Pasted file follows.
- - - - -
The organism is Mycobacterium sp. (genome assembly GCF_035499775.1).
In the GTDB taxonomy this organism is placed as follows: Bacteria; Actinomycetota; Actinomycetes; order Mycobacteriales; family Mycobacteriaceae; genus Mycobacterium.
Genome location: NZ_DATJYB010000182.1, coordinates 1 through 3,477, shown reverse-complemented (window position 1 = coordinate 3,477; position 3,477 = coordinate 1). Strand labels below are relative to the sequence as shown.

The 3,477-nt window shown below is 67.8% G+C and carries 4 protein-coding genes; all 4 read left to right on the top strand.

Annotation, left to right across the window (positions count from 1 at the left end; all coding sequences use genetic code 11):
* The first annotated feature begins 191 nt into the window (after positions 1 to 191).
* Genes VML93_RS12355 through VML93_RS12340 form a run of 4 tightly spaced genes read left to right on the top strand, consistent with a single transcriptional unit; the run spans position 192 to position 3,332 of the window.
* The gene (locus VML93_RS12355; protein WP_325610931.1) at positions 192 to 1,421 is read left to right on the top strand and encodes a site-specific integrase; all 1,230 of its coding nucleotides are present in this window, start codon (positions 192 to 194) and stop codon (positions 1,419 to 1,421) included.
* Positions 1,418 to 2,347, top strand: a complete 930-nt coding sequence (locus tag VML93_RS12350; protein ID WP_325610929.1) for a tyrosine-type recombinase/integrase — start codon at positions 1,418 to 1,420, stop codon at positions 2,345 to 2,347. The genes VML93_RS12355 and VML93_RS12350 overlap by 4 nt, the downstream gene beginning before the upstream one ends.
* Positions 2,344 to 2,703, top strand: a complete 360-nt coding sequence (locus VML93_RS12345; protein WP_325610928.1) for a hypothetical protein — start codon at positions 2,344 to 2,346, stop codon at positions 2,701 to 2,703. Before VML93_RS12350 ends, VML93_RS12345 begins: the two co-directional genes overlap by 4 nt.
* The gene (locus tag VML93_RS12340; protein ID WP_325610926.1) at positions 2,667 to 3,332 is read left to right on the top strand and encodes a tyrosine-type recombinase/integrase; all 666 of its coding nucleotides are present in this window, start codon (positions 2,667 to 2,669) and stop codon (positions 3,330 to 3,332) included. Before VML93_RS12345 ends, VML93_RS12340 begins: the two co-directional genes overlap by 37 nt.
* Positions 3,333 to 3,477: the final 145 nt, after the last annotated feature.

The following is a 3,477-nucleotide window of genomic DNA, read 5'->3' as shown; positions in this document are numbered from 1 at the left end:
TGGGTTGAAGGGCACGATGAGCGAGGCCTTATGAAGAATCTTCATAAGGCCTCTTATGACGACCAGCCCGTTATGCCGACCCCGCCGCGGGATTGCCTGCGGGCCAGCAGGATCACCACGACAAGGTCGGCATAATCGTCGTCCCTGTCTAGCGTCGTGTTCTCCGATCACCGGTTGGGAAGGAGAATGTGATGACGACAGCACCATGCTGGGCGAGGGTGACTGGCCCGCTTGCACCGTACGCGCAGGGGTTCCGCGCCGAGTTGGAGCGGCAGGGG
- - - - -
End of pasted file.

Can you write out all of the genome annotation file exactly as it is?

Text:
The organism is Mycobacterium sp. (genome assembly GCF_035499775.1).
In the GTDB taxonomy this organism is placed as follows: Bacteria; Actinomycetota; Actinomycetes; order Mycobacteriales; family Mycobacteriaceae; genus Mycobacterium.
Genome location: NZ_DATJYB010000182.1, coordinates 1 through 3,477, shown reverse-complemented (window position 1 = coordinate 3,477; position 3,477 = coordinate 1). Strand labels below are relative to the sequence as shown.

The 3,477-nt window shown below is 67.8% G+C and carries 4 protein-coding genes; all 4 read left to right on the top strand.

Annotation, left to right across the window (positions count from 1 at the left end; all coding sequences use genetic code 11):
* The first annotated feature begins 191 nt into the window (after positions 1 to 191).
* Genes VML93_RS12355 through VML93_RS12340 form a run of 4 tightly spaced genes read left to right on the top strand, consistent with a single transcriptional unit; the run spans position 192 to position 3,332 of the window.
* The gene (locus VML93_RS12355; protein WP_325610931.1) at positions 192 to 1,421 is read left to right on the top strand and encodes a site-specific integrase; all 1,230 of its coding nucleotides are present in this window, start codon (positions 192 to 194) and stop codon (positions 1,419 to 1,421) included.
* Positions 1,418 to 2,347, top strand: a complete 930-nt coding sequence (locus tag VML93_RS12350; protein ID WP_325610929.1) for a tyrosine-type recombinase/integrase — start codon at positions 1,418 to 1,420, stop codon at positions 2,345 to 2,347. The genes VML93_RS12355 and VML93_RS12350 overlap by 4 nt, the downstream gene beginning before the upstream one ends.
* Positions 2,344 to 2,703, top strand: a complete 360-nt coding sequence (locus VML93_RS12345; protein WP_325610928.1) for a hypothetical protein — start codon at positions 2,344 to 2,346, stop codon at positions 2,701 to 2,703. Before VML93_RS12350 ends, VML93_RS12345 begins: the two co-directional genes overlap by 4 nt.
* The gene (locus tag VML93_RS12340; protein ID WP_325610926.1) at positions 2,667 to 3,332 is read left to right on the top strand and encodes a tyrosine-type recombinase/integrase; all 666 of its coding nucleotides are present in this window, start codon (positions 2,667 to 2,669) and stop codon (positions 3,330 to 3,332) included. Before VML93_RS12345 ends, VML93_RS12340 begins: the two co-directional genes overlap by 37 nt.
* Positions 3,333 to 3,477: the final 145 nt, after the last annotated feature.

The following is a 3,477-nucleotide window of genomic DNA, read 5'->3' as shown; positions in this document are numbered from 1 at the left end:
TGGGTTGAAGGGCACGATGAGCGAGGCCTTATGAAGAATCTTCATAAGGCCTCTTATGACGACCAGCCCGTTATGCCGACCCCGCCGCGGGATTGCCTGCGGGCCAGCAGGATCACCACGACAAGGTCGGCATAATCGTCGTCCCTGTCTAGCGTCGTGTTCTCCGATCACCGGTTGGGAAGGAGAATGTGATGACGACAGCACCATGCTGGGCGAGGGTGACTGGCCCGCTTGCACCGTACGCGCAGGGGTTCCGCGCCGAGTTGGAGCGGCAGGGG